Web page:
sxz

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  Reply # 2052467 10-Jul-2018 10:09
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I haven't read the whole thread, so apologies if this has been covered elsewhere. 

 

My view is that it's not (or should not be) an issue of putting a quota and saying "let's employ 50/50".   Instead, we should be identifying what it is about our society that makes it harder for women (if it does) to progress their careers, such that 50/50 happens organically, by just choosing the best candidate.  For me, I see kids as the main issue.

 

As a young father, I've seen my career continue to thrive, while my wife took 7+ months off to give birth, worked part time for another 12+ months, and has only recently returned to work full time.  She works very hard, and has a better qualification than I do, but for now at least, I earn more so it makes more sense I work full time when I can.  We'd love to have another kid soon, but it's going to be a massive ask for her career to take another big hit/delay (especially if we eventually want three kids). 

 

I think to better support women, we should be better supporting both young parents and making maternity/paternity leave more accessible, for a longer period of time.  For example: we had no support whatsoever when my wife gave birth, because my wife was a full time student she did not qualify for maternity leave (to qualify, the woman must be in paid work).  Because she didn't have maternity leave, I wasn't entitled to paid paternity leave (I was allowed 2 weeks unpaid, which again is a big ask for the sole breadwinner facing the costs of new parenthood). 

 

Maternity/paternity leave should be universal.  End of story.  It's a tough time for everyone, help them out.  We need a much bigger push for men to be able to easily take this leave.

 

Daycare should be paid much earlier.  Expecting a mum (or dad) to stay at home until a kid is 3, means many people (usually mums) might have 5 or more years out of the work force.  No wonder there are more men in the top spots - on average they will have more experience in their roles if the women are expected to be at home with the kids.  Our kid's daycare is brilliant, and I can't recommend them enough.  The things they teach him, the relationships he builds, he has loved every day of it.  I see no reason why we can't support young parents by providing free child care to all parents from the age of 1, if that is what the parents chose to do.  This would support any women to get back into the workforce earlier and have a shorter gap in their career, if that is what they choose to do.

 

My wife and I are lucky enough that we can afford to put our boy into daycare, at a cost of nearly $12,000 per year.  God knows what we would (or will) do if we had two kids under the age of three.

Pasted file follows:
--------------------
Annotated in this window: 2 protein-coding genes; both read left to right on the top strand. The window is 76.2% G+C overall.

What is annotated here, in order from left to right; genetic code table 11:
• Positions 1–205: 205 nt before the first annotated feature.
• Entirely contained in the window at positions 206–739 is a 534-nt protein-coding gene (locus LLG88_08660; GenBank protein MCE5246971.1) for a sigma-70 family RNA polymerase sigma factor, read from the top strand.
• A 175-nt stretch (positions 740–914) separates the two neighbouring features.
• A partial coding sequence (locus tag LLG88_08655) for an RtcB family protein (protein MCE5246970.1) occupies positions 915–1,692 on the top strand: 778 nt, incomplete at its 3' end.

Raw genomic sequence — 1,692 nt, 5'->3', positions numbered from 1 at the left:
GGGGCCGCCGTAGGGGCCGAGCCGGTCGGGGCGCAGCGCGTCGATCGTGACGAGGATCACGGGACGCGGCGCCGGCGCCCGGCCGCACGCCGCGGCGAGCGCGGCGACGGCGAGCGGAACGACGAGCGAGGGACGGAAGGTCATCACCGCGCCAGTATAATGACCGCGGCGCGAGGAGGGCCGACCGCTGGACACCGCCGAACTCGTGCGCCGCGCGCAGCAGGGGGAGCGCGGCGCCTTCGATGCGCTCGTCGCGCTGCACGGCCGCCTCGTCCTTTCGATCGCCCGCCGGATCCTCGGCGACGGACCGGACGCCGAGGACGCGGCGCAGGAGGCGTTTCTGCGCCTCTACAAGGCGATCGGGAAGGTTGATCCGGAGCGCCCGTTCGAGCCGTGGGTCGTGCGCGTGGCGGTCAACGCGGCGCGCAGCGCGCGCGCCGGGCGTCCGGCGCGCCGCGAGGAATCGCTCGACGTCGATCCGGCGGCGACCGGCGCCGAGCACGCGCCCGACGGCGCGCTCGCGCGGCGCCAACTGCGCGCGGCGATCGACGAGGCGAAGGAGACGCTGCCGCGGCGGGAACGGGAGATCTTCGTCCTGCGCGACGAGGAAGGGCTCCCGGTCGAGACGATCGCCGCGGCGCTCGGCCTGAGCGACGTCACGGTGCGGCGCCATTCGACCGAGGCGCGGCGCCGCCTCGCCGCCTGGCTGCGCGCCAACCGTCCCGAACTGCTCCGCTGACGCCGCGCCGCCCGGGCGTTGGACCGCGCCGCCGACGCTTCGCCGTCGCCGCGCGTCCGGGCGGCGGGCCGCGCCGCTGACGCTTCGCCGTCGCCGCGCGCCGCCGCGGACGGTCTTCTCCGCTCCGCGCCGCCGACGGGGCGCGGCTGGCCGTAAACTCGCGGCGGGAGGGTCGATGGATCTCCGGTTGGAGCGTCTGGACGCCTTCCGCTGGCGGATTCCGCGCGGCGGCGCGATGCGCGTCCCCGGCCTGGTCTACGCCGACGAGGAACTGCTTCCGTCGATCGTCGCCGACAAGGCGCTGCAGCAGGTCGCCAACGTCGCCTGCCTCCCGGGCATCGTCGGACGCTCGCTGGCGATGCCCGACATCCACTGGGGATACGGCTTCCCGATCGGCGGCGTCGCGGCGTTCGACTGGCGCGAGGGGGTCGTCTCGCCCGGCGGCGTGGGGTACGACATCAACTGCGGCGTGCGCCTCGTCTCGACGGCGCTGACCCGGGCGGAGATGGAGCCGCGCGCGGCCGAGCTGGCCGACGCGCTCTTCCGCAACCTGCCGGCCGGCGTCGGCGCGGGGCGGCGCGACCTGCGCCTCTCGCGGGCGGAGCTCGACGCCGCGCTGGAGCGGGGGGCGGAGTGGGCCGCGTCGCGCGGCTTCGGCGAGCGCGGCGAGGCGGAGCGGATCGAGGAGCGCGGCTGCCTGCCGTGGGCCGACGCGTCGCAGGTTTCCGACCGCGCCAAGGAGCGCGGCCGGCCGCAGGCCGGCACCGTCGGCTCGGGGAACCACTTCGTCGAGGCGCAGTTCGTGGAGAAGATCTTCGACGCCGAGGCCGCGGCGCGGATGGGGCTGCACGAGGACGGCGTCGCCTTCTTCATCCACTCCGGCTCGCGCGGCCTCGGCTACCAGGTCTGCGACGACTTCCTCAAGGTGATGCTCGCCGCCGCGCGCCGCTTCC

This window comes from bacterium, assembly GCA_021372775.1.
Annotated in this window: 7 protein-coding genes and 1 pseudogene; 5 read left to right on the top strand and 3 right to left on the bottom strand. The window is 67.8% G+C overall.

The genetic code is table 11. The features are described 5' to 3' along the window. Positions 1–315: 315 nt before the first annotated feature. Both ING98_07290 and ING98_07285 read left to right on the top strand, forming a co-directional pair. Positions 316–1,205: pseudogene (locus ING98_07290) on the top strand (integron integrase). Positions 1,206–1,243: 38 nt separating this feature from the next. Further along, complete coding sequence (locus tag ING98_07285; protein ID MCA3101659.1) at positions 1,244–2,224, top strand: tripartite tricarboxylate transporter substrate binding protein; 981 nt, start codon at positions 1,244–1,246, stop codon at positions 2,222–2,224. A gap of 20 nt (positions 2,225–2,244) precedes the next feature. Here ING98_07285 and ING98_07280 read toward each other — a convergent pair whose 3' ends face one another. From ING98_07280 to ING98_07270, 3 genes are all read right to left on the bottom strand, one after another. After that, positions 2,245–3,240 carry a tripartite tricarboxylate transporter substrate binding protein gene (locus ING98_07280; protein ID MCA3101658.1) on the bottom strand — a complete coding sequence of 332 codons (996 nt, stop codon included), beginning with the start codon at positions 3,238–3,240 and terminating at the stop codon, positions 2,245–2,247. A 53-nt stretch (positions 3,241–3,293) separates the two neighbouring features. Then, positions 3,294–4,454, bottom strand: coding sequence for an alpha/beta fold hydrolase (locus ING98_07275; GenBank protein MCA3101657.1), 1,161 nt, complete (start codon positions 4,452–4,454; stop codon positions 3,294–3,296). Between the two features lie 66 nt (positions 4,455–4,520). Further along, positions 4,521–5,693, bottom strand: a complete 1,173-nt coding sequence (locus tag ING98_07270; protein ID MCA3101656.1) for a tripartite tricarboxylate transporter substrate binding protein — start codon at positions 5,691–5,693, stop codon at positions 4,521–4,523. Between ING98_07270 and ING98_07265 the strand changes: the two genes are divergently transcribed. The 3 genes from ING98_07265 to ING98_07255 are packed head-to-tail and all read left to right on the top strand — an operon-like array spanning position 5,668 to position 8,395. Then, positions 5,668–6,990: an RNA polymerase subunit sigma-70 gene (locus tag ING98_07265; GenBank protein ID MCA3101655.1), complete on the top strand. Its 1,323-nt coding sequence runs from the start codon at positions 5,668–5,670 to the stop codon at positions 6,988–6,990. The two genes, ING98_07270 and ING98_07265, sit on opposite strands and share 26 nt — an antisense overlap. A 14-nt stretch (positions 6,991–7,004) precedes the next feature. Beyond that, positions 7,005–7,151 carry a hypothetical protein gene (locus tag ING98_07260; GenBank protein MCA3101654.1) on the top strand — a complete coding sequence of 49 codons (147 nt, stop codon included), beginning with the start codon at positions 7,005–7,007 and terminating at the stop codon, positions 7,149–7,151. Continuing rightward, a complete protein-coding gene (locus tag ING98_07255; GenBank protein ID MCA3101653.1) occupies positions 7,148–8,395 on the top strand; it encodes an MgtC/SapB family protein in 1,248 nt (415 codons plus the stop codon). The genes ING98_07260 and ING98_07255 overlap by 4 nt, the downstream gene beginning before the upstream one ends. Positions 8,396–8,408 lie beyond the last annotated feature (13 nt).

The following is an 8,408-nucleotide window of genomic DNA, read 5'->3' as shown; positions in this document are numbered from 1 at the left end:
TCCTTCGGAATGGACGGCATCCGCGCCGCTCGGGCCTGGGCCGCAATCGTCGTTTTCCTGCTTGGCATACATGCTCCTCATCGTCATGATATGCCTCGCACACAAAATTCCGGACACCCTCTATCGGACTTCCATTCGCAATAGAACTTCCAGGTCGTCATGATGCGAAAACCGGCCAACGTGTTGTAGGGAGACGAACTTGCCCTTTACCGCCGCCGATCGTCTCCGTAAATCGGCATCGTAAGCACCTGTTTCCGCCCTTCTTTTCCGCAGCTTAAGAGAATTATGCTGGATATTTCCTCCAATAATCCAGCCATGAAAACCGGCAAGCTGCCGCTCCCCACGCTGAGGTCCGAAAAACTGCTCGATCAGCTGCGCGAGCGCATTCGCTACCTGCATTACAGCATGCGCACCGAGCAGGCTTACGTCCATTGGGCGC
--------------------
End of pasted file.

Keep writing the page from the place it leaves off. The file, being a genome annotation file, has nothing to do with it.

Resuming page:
TL/DR - support parents with young kids better, to allow working woman to better continue their careers.  50/50 should then happen organically.


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  Reply # 2052482 10-Jul-2018 10:25
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sxz:

 

I haven't read the whole thread, so apologies if this has been covered elsewhere. 

 

My view is that it's not (or should not be) an issue of putting a quota and saying "let's employ 50/50".   Instead, we should be identifying what it is about our society that makes it harder for women (if it does) to progress their careers, such that 50/50 happens organically, by just choosing the best candidate.  For me, I see kids as the main issue.

 

 

I think there is a question before that which is hard to have an honest and informed discussion of but would benefit from research.: Is it society/business or is it innate differences between men and women? 

 

If we change society to suit women, it may suit men less.  You can see evidence of such overbalancing in the education sector. For example look at StatsNZ data on the numbers of males/females graduating with bachelor level degrees.

 

I don't subscribe to the idea that things should be changed to suit women and if they don't suit men - tough luck. What we want is fairness and balance.

 

Harvard Business School would agree with you about the impact of parenthood on women's careers.  They conducted a study on career progression of business school graduates and concluded parenthood career-limited women more than men. It's been a while since I read the report and I don't have ref sorry.

 

The NZ  Min. for Women in NZ released a report quite recently that concluded similar

 

Something I haven't seen researched is the impact of parenthood on motivation of men and women.  For me becoming father decreased my appetite for physical risks, but it increased my desire to succeed at work, get promoted and earn more.  I wonder what changes women experience when they become mothers?





Mike